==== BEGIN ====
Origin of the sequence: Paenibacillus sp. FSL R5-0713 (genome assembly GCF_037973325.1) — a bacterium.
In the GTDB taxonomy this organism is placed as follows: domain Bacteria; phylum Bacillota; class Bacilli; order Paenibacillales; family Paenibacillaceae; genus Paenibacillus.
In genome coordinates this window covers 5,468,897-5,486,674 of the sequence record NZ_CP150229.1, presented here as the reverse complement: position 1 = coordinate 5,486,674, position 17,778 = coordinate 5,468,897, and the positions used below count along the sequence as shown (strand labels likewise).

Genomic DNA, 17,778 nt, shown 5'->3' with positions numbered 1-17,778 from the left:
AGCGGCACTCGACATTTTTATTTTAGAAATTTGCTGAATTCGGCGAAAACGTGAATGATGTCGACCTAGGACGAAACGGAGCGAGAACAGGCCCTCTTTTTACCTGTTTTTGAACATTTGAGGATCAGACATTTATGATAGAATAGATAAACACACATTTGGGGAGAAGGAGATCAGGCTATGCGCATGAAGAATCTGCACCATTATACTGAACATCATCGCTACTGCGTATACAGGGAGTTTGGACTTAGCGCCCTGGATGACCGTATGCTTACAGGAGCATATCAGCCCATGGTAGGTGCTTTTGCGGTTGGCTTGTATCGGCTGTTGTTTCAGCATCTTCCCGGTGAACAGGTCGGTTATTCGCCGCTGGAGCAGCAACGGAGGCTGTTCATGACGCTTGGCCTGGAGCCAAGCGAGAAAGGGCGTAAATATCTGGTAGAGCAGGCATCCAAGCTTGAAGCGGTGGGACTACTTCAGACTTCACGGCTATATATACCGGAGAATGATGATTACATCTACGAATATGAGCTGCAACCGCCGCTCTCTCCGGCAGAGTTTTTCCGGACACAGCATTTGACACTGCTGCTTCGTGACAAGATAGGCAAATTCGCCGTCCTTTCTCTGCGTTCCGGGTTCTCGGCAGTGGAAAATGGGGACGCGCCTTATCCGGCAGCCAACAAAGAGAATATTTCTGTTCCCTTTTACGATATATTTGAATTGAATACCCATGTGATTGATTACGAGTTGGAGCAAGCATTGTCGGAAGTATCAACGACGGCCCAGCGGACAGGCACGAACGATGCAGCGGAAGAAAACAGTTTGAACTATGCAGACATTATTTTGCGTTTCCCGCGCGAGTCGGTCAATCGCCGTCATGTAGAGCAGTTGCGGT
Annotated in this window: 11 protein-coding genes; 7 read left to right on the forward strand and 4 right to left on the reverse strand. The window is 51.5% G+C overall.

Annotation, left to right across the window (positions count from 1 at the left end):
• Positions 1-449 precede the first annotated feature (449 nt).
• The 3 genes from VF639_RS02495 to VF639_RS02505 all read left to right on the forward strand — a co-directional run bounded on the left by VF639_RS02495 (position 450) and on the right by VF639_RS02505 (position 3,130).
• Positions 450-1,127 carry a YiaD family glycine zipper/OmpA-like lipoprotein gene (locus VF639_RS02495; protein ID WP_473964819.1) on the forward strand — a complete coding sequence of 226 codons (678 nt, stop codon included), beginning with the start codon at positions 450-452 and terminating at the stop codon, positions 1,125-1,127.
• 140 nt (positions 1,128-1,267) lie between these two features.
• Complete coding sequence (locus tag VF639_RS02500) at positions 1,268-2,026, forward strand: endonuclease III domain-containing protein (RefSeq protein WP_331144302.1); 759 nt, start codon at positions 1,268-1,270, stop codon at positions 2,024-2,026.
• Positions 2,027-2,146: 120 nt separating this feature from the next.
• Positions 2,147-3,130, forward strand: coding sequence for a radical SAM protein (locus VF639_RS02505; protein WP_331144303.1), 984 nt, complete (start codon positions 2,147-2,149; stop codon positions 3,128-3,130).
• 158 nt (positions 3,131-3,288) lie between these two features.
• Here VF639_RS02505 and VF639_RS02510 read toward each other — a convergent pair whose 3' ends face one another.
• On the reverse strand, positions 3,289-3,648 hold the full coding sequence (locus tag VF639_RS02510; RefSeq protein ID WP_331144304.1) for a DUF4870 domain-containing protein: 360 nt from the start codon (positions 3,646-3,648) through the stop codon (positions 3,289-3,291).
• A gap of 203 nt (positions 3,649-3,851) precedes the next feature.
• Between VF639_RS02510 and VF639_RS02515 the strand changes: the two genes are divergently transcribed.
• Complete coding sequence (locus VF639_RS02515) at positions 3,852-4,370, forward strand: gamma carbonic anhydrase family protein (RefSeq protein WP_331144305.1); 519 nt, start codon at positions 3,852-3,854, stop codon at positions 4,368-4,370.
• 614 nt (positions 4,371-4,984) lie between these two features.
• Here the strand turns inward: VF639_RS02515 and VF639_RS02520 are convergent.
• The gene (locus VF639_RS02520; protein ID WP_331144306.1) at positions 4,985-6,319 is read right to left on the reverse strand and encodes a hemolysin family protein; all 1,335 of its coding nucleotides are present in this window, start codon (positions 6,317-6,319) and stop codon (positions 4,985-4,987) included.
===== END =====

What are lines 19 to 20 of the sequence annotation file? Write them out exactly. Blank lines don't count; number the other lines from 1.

• Between VF639_RS02510 and VF639_RS02515 the strand changes: the two genes are divergently transcribed.
• Complete coding sequence (locus VF639_RS02515) at positions 3,852-4,370, forward strand: gamma carbonic anhydrase family protein (RefSeq protein WP_331144305.1); 519 nt, start codon at positions 3,852-3,854, stop codon at positions 4,368-4,370.